can i sue my former employer for money i put into business

I put approximately 200,000 of my own money into my former employers business. He even carried it on his balance sheet as an Accounts Payable. He has since sold the business but I have never been repaid. I have contacted one lawyer and was told I’d have to pay hourly rate as we went. I can not afford to do so.

Asked on March 30, 2017 under Business Law, Alaska

Answers:

SJZ, Member, New York Bar / FreeAdvice Contributing Attorney

Answered 3 years ago | Contributor

Yes, you can sue for the money. If the money was a loan to the business, you could sue for its repayment according to the terms of the loan (including interest, if that was part of the agreement); generally, once someone defaults on (that is, violates) the terms of a loan by missing payments, you can then pay for the full balance due to you.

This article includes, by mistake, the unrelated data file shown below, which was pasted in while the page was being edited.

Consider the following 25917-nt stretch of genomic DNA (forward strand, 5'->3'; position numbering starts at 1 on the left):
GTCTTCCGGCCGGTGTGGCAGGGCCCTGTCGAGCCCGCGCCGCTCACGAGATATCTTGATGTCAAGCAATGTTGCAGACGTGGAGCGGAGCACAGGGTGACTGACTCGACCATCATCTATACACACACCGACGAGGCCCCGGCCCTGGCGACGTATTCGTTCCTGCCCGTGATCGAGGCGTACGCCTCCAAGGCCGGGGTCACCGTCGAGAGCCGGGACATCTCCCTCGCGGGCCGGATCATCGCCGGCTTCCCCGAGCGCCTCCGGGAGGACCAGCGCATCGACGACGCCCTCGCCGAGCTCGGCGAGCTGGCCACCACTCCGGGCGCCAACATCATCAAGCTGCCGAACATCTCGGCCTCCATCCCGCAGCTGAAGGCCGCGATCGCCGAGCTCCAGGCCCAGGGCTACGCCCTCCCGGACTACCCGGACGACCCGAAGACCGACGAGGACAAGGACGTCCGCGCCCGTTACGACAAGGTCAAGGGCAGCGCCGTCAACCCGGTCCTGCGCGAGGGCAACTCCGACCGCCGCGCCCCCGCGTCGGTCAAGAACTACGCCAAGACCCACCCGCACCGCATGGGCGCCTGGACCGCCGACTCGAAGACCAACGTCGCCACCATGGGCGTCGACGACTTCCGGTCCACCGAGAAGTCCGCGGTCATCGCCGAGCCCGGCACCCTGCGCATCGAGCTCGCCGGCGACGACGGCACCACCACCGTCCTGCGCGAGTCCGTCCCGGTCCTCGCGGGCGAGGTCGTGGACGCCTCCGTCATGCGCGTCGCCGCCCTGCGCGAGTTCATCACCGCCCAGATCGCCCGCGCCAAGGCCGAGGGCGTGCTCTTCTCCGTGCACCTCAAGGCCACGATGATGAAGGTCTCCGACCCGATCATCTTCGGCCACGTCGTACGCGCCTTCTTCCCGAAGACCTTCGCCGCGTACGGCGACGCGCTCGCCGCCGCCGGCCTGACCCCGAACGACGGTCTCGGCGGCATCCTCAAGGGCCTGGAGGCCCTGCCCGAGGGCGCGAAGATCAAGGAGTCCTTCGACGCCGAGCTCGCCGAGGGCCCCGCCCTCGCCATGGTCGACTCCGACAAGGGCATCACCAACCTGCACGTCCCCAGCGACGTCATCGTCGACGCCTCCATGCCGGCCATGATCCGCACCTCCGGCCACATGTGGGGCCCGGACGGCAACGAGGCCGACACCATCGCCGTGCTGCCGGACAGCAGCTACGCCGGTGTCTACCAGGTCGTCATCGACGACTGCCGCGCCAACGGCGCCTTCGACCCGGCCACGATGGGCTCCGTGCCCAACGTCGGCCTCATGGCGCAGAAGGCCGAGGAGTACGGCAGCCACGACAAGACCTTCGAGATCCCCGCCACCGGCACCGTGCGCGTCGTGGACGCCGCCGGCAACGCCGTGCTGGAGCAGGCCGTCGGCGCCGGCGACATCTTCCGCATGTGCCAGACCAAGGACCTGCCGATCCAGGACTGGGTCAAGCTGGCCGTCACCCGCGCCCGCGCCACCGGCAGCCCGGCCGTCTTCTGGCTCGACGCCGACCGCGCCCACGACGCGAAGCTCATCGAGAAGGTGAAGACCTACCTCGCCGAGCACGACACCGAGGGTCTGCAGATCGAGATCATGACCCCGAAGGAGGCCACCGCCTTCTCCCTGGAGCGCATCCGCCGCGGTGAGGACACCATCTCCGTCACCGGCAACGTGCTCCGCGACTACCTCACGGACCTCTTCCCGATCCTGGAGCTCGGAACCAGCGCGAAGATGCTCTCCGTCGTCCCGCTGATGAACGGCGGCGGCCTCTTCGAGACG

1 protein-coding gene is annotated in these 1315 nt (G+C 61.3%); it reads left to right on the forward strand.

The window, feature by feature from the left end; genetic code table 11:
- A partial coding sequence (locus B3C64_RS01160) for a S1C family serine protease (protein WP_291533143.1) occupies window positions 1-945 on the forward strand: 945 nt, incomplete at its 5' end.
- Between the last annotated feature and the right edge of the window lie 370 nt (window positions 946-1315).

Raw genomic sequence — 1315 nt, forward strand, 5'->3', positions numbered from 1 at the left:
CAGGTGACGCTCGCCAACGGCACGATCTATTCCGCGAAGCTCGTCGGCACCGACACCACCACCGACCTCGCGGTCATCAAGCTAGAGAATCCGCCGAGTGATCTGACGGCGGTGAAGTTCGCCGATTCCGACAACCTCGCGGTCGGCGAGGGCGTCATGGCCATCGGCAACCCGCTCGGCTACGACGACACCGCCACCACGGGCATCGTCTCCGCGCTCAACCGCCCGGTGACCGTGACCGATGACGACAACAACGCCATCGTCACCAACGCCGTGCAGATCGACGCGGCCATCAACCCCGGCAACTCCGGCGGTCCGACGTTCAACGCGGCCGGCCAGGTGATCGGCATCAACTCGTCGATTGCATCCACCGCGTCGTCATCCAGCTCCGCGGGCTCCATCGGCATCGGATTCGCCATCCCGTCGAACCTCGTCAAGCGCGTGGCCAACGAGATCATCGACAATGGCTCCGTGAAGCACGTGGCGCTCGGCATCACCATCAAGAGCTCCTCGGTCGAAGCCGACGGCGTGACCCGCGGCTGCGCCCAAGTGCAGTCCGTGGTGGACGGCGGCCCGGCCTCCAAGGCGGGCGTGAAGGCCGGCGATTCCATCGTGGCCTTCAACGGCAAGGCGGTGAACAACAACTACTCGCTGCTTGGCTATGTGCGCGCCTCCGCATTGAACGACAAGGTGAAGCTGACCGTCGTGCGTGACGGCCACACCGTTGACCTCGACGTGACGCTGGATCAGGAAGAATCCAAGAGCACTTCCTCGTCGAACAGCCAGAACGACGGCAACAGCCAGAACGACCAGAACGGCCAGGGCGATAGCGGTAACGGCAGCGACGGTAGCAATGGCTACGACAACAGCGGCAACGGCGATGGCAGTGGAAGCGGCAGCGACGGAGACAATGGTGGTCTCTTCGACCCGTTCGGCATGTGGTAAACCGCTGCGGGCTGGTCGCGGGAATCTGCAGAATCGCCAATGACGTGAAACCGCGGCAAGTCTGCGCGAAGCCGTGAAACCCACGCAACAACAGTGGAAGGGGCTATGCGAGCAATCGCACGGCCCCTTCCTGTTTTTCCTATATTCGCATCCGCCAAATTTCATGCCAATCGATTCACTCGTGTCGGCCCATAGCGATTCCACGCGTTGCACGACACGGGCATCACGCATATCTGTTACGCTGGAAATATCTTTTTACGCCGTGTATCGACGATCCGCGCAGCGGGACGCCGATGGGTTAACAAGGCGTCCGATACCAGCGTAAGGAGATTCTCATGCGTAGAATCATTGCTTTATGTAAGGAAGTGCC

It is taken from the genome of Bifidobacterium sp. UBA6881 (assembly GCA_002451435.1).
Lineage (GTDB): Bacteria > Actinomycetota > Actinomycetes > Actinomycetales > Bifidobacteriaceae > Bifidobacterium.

Or if it was an investment in the business, giving you a share of or interest in the business, you could sue to get your share of the sale price. To oversimplify: say that for $20k you were supposed to get a 1/5th interest in the business, then if he sold it for $200k, you'd get 1/5th of that, or $40k.
While having an attorney is obviously beneficial, you are allowed to be your own lawyer and sue on a "pro se" basis.


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